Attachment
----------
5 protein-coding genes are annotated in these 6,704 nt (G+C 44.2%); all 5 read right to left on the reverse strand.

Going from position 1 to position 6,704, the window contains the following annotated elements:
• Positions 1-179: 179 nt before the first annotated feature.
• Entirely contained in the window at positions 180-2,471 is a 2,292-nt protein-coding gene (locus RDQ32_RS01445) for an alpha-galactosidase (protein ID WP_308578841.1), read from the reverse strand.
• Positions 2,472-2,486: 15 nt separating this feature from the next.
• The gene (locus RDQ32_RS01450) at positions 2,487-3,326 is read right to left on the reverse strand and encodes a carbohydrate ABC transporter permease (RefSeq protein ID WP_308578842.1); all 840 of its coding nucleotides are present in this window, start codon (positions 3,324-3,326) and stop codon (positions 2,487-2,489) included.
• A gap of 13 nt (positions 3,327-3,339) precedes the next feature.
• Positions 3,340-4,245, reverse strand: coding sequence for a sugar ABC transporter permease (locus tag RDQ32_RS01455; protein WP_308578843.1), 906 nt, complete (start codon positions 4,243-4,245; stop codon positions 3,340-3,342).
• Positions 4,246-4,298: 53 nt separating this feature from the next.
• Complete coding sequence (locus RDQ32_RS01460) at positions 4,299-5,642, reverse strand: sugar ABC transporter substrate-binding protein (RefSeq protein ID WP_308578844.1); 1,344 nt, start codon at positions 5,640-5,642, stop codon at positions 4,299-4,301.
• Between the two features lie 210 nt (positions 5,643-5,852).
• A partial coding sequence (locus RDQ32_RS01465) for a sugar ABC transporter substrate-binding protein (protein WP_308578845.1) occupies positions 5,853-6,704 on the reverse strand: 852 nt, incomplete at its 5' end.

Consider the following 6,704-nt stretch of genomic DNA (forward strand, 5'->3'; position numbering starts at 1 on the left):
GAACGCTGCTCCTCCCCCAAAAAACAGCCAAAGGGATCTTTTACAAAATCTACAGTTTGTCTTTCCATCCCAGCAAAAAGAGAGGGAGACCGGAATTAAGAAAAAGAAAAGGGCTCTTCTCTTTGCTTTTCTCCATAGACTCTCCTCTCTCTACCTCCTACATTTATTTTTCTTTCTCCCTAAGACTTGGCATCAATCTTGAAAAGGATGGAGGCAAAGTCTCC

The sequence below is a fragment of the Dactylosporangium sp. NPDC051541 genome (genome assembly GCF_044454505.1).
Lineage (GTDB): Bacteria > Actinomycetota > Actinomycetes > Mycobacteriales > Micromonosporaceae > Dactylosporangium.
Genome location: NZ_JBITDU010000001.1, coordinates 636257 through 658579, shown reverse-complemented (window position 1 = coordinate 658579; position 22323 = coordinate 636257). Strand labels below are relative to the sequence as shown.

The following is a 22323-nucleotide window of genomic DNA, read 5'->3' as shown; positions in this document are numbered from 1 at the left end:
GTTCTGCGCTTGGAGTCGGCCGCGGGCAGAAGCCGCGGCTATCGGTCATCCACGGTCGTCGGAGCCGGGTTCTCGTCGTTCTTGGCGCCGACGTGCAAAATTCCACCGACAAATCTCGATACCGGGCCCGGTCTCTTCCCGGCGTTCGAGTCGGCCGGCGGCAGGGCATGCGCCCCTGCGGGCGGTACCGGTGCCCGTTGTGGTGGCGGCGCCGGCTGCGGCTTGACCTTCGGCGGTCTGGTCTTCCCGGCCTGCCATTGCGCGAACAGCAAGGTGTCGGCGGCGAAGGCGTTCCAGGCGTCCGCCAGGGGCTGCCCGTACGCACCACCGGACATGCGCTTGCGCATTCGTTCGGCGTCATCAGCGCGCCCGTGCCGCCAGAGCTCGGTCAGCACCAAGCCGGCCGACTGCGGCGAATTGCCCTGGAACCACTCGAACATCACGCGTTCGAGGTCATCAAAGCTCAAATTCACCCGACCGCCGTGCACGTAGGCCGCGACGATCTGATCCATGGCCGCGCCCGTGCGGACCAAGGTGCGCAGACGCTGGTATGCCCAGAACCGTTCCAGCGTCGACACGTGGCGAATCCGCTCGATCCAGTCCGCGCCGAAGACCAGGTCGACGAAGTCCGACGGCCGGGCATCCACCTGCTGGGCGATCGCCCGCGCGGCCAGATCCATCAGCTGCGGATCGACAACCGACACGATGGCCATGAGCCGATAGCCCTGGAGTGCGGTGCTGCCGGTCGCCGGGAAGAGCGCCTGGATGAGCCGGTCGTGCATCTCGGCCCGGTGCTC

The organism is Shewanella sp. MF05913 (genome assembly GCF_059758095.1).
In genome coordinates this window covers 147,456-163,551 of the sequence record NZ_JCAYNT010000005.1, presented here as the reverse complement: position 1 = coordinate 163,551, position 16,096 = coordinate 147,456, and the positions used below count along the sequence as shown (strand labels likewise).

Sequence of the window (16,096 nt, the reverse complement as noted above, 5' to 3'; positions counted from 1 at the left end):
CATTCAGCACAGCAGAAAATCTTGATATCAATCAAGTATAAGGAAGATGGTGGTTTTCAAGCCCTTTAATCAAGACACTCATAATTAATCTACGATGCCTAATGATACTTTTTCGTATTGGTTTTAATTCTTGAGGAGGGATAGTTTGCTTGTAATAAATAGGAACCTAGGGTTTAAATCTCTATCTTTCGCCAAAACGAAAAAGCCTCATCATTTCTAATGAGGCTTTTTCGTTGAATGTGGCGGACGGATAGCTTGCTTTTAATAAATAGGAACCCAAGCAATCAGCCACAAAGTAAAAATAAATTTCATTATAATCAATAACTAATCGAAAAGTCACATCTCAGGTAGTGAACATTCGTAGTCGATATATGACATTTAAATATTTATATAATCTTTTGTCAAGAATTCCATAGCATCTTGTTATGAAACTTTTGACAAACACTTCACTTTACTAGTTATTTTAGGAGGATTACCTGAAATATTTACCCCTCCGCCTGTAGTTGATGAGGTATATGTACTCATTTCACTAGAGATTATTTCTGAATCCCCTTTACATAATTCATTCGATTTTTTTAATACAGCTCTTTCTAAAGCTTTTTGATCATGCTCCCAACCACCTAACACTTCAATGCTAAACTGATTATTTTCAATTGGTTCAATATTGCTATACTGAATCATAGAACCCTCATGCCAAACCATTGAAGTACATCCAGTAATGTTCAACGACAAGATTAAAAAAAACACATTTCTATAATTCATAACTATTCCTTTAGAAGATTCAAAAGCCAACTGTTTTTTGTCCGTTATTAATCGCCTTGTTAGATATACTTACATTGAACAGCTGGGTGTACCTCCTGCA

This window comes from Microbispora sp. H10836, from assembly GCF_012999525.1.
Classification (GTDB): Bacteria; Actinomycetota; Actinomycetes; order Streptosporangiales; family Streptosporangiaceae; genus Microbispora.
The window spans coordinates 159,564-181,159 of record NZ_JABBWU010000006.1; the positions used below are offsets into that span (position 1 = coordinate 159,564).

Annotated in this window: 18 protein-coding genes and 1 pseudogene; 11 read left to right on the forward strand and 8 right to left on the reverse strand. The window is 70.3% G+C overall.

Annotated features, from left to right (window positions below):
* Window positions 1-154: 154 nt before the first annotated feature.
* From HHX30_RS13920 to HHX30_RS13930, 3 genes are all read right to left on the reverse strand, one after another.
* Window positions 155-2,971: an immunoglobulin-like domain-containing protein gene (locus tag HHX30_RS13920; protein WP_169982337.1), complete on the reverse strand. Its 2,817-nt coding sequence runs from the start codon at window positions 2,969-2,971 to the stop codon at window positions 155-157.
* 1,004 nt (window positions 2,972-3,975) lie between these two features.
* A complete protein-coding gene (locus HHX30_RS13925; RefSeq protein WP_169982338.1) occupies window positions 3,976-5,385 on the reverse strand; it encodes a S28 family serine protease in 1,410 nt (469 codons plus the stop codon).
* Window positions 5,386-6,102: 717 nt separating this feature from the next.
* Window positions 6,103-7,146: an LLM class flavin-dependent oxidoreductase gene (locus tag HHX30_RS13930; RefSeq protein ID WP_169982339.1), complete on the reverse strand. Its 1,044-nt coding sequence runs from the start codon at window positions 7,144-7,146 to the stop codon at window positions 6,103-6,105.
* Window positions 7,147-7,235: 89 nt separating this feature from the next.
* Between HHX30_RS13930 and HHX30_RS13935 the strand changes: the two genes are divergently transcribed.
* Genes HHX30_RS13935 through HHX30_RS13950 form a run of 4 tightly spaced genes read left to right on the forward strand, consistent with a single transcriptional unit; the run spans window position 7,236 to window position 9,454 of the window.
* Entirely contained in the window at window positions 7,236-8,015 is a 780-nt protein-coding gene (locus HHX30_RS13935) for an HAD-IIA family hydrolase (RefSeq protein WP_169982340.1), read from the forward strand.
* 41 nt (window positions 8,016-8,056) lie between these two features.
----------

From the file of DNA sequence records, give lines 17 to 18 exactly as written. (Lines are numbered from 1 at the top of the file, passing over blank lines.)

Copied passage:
Genome location: NZ_JBITDU010000001.1, coordinates 636257 through 658579, shown reverse-complemented (window position 1 = coordinate 658579; position 22323 = coordinate 636257). Strand labels below are relative to the sequence as shown.

The following is a 22323-nucleotide window of genomic DNA, read 5'->3' as shown; positions in this document are numbered from 1 at the left end: